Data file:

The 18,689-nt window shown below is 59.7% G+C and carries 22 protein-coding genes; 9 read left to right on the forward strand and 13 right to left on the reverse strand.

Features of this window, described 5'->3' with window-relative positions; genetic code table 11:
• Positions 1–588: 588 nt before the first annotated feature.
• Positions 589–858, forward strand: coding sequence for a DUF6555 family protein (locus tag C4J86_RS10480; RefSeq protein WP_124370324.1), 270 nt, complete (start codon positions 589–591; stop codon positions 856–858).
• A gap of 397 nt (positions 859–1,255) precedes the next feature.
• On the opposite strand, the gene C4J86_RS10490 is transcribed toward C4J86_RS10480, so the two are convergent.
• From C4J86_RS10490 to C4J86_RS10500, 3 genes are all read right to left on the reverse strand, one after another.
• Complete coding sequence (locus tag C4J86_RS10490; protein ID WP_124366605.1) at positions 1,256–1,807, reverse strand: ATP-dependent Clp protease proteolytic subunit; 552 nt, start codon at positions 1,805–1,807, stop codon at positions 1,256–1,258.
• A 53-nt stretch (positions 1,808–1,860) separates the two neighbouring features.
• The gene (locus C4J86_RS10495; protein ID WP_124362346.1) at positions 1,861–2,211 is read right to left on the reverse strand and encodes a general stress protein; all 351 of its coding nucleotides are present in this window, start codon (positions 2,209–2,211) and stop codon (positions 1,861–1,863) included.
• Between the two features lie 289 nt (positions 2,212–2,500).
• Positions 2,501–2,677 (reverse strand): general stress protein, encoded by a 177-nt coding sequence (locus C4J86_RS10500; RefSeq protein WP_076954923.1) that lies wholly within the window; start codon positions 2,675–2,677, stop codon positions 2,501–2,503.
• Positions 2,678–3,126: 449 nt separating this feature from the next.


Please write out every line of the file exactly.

The 18,689-nt window shown below is 59.7% G+C and carries 22 protein-coding genes; 9 read left to right on the forward strand and 13 right to left on the reverse strand.

Features of this window, described 5'->3' with window-relative positions; genetic code table 11:
• Positions 1–588: 588 nt before the first annotated feature.
• Positions 589–858, forward strand: coding sequence for a DUF6555 family protein (locus tag C4J86_RS10480; RefSeq protein WP_124370324.1), 270 nt, complete (start codon positions 589–591; stop codon positions 856–858).
• A gap of 397 nt (positions 859–1,255) precedes the next feature.
• On the opposite strand, the gene C4J86_RS10490 is transcribed toward C4J86_RS10480, so the two are convergent.
• From C4J86_RS10490 to C4J86_RS10500, 3 genes are all read right to left on the reverse strand, one after another.
• Complete coding sequence (locus tag C4J86_RS10490; protein ID WP_124366605.1) at positions 1,256–1,807, reverse strand: ATP-dependent Clp protease proteolytic subunit; 552 nt, start codon at positions 1,805–1,807, stop codon at positions 1,256–1,258.
• A 53-nt stretch (positions 1,808–1,860) separates the two neighbouring features.
• The gene (locus C4J86_RS10495; protein ID WP_124362346.1) at positions 1,861–2,211 is read right to left on the reverse strand and encodes a general stress protein; all 351 of its coding nucleotides are present in this window, start codon (positions 2,209–2,211) and stop codon (positions 1,861–1,863) included.
• Between the two features lie 289 nt (positions 2,212–2,500).
• Positions 2,501–2,677 (reverse strand): general stress protein, encoded by a 177-nt coding sequence (locus C4J86_RS10500; RefSeq protein WP_076954923.1) that lies wholly within the window; start codon positions 2,675–2,677, stop codon positions 2,501–2,503.
• Positions 2,678–3,126: 449 nt separating this feature from the next.